mod_so.cfile. It is compiled in by default on Windows and is not compiled in by default on Unix. It provides for loading of executable code and modules into the server at start-up or restart time. On Unix, the loaded code typically comes from shared object files (usually with .so extension), whilst on Windows this module loads DLL files. This module is only available in Apache 1.3 and up.
In previous releases, the functionality of this module was provided for Unix by mod_dld, and for Windows by mod_dll. On Windows, mod_dll was used in beta release 1.3b1 through 1.3b5. mod_so combines these two modules into a single module for all operating systems.
The LoadFile directive links in the named object files or libraries when the server is started or restarted; this is used to load additional code which may be required for some module to work. Filename is either and absolute path or relative to ServerRoot.
The LoadModule directive links in the object file or library filename
and adds the module structure named module to the list of active
modules. Module is the name of the external variable of type
module in the file. Example (Unix):
LoadModule status_module modules/mod_status.so
loads the named module from the modules subdirectory of the ServerRoot.
LoadModule status_module modules/ApacheModuleStatus.dll
The Apache module API is unchanged between the Unix and Windows versions. Many modules will run on Windows with no or little change from Unix, although others rely on aspects of the Unix architecture which are not present in Windows, and will not work.
When a module does work, it can be added to the server in one of two
ways. As with Unix, it can be compiled into the server. Because Apache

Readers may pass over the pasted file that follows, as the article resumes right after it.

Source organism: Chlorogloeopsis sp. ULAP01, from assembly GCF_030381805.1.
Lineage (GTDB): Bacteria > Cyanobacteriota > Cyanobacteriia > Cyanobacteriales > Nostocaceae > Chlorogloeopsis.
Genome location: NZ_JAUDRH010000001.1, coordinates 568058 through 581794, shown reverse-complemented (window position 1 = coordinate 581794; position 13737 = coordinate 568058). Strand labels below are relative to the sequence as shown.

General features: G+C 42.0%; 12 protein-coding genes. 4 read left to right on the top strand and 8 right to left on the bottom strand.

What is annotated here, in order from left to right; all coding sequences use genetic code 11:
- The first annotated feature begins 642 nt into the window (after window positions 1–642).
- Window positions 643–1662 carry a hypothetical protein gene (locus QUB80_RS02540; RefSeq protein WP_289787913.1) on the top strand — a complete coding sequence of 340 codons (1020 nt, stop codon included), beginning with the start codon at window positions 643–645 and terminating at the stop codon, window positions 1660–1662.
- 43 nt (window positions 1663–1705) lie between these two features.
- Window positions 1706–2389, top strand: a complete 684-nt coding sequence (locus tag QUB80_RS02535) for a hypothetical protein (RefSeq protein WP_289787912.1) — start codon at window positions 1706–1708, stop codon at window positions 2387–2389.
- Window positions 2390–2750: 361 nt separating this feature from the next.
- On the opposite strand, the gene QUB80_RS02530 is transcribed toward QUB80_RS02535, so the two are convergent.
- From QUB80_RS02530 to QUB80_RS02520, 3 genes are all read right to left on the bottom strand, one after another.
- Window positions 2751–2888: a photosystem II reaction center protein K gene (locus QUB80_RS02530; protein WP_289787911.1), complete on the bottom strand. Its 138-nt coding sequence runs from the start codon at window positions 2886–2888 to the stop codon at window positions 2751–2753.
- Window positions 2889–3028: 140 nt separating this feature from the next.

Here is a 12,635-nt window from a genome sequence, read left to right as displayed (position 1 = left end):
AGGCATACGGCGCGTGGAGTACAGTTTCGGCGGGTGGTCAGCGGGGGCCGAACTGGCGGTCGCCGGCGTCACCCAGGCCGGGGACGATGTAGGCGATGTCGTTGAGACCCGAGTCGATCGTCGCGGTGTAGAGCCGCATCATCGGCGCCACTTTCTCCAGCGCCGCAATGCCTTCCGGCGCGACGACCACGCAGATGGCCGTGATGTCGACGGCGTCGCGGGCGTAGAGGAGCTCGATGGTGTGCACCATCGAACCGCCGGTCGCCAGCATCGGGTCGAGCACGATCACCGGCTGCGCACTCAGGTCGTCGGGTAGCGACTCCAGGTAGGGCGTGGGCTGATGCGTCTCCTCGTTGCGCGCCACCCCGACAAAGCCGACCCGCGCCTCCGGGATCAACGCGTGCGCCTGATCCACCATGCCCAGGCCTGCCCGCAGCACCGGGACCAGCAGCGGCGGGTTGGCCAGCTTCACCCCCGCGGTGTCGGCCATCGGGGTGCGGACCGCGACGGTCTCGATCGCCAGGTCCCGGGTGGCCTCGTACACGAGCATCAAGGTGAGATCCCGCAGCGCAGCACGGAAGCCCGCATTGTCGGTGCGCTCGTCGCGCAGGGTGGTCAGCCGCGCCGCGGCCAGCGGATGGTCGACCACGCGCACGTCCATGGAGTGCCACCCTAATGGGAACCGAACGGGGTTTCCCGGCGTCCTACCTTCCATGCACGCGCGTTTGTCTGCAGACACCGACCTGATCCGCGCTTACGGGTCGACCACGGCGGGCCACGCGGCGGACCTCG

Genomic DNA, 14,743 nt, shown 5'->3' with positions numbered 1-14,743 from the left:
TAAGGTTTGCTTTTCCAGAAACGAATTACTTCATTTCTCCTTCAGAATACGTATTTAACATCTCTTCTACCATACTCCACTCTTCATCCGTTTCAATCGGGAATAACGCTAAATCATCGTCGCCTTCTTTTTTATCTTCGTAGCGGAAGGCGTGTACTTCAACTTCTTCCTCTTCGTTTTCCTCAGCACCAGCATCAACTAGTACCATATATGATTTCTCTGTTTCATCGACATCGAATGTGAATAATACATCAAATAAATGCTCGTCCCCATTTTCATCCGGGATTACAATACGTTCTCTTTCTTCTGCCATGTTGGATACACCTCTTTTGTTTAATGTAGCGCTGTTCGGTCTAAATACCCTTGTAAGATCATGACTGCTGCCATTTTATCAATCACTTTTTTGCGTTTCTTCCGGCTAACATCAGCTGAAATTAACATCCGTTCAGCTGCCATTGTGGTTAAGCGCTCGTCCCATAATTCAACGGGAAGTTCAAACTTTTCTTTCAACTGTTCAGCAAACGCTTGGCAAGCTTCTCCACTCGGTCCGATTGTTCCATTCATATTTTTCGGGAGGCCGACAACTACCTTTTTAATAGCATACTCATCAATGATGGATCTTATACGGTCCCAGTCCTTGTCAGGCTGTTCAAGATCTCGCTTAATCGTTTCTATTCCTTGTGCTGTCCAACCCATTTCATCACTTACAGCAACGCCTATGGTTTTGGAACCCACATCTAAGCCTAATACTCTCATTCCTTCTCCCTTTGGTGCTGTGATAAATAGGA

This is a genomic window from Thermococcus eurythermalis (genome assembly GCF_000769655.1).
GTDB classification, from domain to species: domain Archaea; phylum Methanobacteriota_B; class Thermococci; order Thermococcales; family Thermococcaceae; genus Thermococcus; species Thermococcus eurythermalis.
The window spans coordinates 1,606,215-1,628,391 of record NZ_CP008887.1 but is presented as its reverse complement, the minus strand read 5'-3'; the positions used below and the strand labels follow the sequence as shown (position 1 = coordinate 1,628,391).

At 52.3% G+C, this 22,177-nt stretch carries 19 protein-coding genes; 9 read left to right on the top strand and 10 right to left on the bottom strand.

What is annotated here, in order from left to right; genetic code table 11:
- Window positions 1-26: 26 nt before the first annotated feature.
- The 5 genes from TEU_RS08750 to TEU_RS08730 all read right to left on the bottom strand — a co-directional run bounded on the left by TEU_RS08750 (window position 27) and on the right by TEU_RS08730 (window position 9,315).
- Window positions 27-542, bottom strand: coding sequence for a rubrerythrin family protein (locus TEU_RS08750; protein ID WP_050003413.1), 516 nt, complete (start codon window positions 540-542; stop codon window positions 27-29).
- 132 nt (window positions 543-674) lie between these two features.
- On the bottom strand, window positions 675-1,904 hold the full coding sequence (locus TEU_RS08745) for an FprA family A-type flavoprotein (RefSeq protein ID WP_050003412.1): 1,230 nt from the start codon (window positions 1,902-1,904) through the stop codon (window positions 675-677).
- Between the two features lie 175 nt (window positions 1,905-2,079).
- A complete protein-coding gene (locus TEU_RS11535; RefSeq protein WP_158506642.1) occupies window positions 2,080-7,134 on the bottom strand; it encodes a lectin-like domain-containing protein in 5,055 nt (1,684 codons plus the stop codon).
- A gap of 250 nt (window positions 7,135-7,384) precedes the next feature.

for Windows does not have the
Configure program of Apache
for Unix, the module's source file must be added to the ApacheCore
project file, and its symbols must be added to the
The second way is to compile the module as a DLL, a shared library
that can be loaded into the server at runtime, using the
directive. These module DLLs can be distributed and run on any Apache
for Windows installation, without recompilation of the server.
To create a module DLL, a small change is necessary to the module's
source file: The module record must be exported from the DLL (which
will be created later; see below). To do this, add the
MODULE_VAR_EXPORT (defined in the Apache header files) to
your module's module record definition. For example, if your module
Replace the above with:
module MODULE_VAR_EXPORT foo_module;
Note that this will only be activated on Windows, so the module can
continue to be used, unchanged, with Unix if needed. Also, if you are
.DEF files, you can export the module
record with that method instead.
Now, create a DLL containing your module. You will need to link this against the ApacheCore.lib export library that is created when the ApacheCore.dll shared library is compiled. You may also have to change the compiler settings to ensure that the Apache header files are correctly located.
This should create a DLL version of your module. Now simply place it
in the modules directory of your server root, and use
LoadModule directive to